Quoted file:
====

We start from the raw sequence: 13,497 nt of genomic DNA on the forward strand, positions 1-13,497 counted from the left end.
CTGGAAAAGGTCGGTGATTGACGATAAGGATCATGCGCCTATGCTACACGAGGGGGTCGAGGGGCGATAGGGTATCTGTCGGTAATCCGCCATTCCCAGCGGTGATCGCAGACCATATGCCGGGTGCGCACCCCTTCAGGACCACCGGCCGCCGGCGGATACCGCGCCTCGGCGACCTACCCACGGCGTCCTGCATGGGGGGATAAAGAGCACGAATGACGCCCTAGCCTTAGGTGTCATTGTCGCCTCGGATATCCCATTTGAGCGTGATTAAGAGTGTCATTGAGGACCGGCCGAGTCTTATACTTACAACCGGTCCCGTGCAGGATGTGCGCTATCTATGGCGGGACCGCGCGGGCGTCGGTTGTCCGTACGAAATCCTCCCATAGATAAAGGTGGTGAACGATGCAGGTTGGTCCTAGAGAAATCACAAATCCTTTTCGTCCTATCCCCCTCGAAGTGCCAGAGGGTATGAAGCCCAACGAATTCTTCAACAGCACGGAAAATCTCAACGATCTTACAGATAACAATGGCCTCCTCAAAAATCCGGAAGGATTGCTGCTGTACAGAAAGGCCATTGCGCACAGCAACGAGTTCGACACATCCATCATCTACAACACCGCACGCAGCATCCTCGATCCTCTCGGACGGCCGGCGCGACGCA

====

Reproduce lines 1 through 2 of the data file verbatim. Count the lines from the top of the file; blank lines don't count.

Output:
We start from the raw sequence: 13,497 nt of genomic DNA on the forward strand, positions 1-13,497 counted from the left end.
CTGGAAAAGGTCGGTGATTGACGATAAGGATCATGCGCCTATGCTACACGAGGGGGTCGAGGGGCGATAGGGTATCTGTCGGTAATCCGCCATTCCCAGCGGTGATCGCAGACCATATGCCGGGTGCGCACCCCTTCAGGACCACCGGCCGCCGGCGGATACCGCGCCTCGGCGACCTACCCACGGCGTCCTGCATGGGGGGATAAAGAGCACGAATGACGCCCTAGCCTTAGGTGTCATTGTCGCCTCGGATATCCCATTTGAGCGTGATTAAGAGTGTCATTGAGGACCGGCCGAGTCTTATACTTACAACCGGTCCCGTGCAGGATGTGCGCTATCTATGGCGGGACCGCGCGGGCGTCGGTTGTCCGTACGAAATCCTCCCATAGATAAAGGTGGTGAACGATGCAGGTTGGTCCTAGAGAAATCACAAATCCTTTTCGTCCTATCCCCCTCGAAGTGCCAGAGGGTATGAAGCCCAACGAATTCTTCAACAGCACGGAAAATCTCAACGATCTTACAGATAACAATGGCCTCCTCAAAAATCCGGAAGGATTGCTGCTGTACAGAAAGGCCATTGCGCACAGCAACGAGTTCGACACATCCATCATCTACAACACCGCACGCAGCATCCTCGATCCTCTCGGACGGCCGGCGCGACGCA